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Experimental Ebola Vaccine 100% Successful

February 20, 2017        

By Mendy Hecht, Hamaspik Gazette

Hearteningly good public-health news for the world came earlier this month, as a Feb. 10 report in Lancet declared that an experimental new Ebola vaccine now completely protects people from the killer virus.

“While these compelling results come too late for those who lost their lives during West Africa’s Ebola epidemic, they show that when the next Ebola outbreak hits, we will not be defenseless,” said Dr. Marie-Paule Kieny of the World Health Organization (WHO), who led the trial.


It’s not a surprise—researchers had been working on an Ebola vaccine for years but because the virus only usually caused occasional, small outbreaks, it was hard to test it.  Additionally, no governments or companies had invested the time or money needed to develop a vaccine.


Then the epidemic started in Guinea, Sierra Leone and Liberia in late 2013.


By the time it was completely stopped earlier this year, it had infected 28,000 people and killed more than 11,000 of them.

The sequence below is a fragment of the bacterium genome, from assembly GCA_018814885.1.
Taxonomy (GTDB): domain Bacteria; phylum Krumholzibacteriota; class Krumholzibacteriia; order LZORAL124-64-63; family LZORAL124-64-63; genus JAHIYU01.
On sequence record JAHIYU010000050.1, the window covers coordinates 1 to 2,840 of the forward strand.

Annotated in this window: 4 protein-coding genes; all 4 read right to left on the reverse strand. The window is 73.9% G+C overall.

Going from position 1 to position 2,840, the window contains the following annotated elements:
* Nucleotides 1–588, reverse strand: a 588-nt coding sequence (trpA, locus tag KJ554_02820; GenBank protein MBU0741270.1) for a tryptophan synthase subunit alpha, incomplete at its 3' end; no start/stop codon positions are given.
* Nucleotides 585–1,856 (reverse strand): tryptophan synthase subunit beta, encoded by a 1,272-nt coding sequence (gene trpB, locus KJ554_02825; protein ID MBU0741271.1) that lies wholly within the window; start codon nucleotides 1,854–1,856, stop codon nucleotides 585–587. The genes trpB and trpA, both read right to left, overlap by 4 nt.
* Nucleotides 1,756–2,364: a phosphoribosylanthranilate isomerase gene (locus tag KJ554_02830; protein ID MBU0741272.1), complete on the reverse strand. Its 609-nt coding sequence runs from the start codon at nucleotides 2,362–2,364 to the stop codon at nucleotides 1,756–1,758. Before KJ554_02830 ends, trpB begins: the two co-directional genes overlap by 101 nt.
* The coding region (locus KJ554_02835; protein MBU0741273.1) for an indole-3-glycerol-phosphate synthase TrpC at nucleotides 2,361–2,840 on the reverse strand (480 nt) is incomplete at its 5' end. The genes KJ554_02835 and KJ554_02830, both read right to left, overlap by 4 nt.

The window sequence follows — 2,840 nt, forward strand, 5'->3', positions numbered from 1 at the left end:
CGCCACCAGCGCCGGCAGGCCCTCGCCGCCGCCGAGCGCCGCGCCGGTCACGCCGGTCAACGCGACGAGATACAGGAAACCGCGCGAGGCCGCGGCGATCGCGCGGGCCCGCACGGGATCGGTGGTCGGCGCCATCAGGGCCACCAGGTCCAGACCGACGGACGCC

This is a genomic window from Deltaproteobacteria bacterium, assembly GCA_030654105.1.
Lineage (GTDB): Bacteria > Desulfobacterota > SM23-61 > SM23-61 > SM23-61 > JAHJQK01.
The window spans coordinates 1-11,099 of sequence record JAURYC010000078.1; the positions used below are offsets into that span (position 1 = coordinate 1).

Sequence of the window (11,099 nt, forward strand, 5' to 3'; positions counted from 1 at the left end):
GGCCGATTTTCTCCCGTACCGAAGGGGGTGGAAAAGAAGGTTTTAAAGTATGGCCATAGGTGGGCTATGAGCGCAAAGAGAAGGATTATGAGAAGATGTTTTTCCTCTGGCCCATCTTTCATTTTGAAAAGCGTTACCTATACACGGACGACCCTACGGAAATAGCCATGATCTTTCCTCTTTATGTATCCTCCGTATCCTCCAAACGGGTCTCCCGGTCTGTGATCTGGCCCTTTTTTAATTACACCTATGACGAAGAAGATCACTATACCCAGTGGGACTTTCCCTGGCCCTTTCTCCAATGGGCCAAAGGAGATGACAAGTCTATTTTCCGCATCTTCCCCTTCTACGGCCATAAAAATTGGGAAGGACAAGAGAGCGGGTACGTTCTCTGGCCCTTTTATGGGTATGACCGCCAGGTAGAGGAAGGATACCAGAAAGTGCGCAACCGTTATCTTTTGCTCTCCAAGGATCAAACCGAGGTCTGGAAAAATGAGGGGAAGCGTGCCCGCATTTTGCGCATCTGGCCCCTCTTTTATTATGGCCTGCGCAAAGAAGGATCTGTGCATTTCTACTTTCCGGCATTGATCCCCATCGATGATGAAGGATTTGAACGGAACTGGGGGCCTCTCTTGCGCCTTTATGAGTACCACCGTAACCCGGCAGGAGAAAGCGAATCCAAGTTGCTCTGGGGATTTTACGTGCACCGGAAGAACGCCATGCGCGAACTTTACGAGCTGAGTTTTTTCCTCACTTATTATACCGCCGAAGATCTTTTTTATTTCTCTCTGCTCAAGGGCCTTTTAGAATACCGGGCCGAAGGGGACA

Researchers rushed several vaccines into production.


The vaccine in question was developed by the Public Health Agency of Canada, which licensed it to a company called NewLink Genetics.  Pharma giant Merck & Co. bought the license and is making it.


It uses an animal virus called vesicular stomatitis virus (VSV).  The virus is harmless to people.  Vaccine makers genetically engineered it to carry a little piece of Ebola DNA to stimulate an immune response.


The trial was stopped when it became clear that the vaccine was truly protecting people from infection, even after they’d been in direct contact with an Ebola victim.


The Food and Drug Administration (FDA) gave the vaccine breakthrough designation to allow quick licensing.


The Vaccine Alliance, an international group, has made a $5 million down payment to Merck to make sure the vaccine is available when it’s next needed.  Merck has promised to make 300,000 doses of the vaccine available for emergency use.


“Ebola left a devastating legacy in our country.  We are proud that we have been able to contribute to developing a vaccine that will prevent other nations from enduring what we endured,” said Dr KeÏta Sakoba, coordinator of the Ebola response in Guinea.